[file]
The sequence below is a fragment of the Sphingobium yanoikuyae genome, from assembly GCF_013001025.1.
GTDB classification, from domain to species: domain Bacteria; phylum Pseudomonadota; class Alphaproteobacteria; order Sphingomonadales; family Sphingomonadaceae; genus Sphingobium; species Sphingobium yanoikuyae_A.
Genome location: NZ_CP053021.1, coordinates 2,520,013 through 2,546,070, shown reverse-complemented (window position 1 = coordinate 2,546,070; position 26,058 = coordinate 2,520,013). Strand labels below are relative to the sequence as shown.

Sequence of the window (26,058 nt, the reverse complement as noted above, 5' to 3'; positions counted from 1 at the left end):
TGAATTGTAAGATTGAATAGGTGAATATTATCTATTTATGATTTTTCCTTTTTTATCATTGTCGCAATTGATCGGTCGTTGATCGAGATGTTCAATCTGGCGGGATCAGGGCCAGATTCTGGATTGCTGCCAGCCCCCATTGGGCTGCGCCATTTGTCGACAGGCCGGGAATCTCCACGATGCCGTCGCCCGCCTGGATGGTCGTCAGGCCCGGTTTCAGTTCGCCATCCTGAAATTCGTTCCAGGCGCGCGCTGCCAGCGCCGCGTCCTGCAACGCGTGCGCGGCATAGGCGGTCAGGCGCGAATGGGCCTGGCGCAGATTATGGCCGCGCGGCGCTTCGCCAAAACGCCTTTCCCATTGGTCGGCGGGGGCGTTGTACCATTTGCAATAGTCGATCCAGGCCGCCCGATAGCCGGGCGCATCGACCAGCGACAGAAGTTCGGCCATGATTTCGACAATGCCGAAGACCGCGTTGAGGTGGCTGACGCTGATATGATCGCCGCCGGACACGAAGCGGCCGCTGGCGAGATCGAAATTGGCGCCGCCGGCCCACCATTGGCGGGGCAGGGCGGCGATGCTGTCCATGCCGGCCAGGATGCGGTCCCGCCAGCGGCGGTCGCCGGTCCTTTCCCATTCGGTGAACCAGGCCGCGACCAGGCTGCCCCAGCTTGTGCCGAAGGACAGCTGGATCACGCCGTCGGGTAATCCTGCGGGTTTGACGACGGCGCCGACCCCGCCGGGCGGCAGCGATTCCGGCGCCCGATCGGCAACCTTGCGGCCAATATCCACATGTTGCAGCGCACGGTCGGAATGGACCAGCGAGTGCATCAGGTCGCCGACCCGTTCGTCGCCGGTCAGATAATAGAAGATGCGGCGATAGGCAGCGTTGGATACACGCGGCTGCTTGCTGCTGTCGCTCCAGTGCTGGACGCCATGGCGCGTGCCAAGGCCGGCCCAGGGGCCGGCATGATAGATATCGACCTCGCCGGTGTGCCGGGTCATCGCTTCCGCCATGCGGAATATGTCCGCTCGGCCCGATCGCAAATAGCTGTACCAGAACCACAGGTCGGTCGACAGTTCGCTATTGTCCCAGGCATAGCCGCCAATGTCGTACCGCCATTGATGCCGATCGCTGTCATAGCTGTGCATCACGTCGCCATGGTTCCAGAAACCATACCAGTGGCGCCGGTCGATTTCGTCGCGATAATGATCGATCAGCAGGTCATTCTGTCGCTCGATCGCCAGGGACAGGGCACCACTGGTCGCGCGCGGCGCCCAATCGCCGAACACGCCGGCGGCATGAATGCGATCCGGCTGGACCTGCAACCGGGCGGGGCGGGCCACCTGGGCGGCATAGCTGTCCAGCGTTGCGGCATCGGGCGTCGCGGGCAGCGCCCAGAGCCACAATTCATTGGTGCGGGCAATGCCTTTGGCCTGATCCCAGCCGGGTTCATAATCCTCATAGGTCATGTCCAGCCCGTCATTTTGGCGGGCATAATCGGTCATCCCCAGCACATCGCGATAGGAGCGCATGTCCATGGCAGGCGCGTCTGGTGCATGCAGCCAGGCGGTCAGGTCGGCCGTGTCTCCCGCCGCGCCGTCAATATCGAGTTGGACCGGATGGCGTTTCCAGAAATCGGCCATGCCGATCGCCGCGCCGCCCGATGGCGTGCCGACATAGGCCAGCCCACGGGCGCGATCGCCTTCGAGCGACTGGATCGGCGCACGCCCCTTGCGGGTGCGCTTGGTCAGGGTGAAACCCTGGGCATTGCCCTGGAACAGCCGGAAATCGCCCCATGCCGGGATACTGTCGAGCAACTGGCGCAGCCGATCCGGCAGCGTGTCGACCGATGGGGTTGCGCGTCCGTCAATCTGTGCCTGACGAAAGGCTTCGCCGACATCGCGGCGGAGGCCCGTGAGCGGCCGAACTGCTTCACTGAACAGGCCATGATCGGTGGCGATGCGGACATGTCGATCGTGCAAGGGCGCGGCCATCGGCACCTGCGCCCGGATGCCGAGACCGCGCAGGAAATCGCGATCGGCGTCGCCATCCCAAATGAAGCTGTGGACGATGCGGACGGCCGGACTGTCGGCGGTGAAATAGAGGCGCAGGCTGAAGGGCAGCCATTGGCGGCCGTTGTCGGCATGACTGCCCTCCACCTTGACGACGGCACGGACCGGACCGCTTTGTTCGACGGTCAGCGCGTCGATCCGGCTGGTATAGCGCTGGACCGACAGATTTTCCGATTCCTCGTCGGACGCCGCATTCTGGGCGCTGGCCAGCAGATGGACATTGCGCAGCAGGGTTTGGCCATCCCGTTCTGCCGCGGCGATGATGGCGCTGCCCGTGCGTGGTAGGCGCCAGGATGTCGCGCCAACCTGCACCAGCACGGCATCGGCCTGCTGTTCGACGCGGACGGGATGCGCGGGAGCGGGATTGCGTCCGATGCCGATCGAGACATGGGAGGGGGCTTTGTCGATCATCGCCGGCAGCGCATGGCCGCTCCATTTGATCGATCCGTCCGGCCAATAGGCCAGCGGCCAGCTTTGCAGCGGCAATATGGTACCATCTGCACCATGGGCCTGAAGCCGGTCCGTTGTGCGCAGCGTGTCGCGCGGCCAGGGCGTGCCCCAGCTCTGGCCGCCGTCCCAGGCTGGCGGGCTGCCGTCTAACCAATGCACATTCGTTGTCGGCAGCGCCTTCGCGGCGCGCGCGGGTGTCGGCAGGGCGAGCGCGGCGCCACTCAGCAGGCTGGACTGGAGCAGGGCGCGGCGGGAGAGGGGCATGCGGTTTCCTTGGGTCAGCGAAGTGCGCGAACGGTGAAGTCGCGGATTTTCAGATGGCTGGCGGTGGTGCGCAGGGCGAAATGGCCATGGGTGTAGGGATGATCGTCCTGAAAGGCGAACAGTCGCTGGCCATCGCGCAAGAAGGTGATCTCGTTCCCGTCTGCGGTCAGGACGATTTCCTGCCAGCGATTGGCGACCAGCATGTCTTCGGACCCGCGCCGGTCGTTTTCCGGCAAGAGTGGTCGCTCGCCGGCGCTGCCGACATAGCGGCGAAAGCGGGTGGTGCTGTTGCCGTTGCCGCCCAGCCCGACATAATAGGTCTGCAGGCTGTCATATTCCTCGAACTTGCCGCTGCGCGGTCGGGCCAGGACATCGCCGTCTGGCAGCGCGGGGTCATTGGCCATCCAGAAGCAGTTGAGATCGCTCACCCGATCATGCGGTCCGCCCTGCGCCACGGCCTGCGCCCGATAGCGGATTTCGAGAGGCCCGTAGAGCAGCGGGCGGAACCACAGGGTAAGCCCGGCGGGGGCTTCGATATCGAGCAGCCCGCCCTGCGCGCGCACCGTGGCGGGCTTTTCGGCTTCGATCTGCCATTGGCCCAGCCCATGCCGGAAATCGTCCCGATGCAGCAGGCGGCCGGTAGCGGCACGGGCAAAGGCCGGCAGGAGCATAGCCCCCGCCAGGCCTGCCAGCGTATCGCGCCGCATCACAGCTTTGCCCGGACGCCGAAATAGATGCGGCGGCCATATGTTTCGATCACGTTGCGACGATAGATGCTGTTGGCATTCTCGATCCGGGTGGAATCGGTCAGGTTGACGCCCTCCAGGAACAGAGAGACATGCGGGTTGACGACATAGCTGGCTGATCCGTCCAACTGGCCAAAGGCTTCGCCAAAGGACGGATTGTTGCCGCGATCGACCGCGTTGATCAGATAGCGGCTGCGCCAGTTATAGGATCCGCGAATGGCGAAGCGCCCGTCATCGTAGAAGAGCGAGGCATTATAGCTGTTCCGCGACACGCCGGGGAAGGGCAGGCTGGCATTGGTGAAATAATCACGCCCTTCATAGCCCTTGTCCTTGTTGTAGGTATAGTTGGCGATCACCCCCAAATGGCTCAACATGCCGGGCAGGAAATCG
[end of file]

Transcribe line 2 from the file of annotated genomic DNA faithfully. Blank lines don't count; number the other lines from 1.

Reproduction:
GTDB classification, from domain to species: domain Bacteria; phylum Pseudomonadota; class Alphaproteobacteria; order Sphingomonadales; family Sphingomonadaceae; genus Sphingobium; species Sphingobium yanoikuyae_A.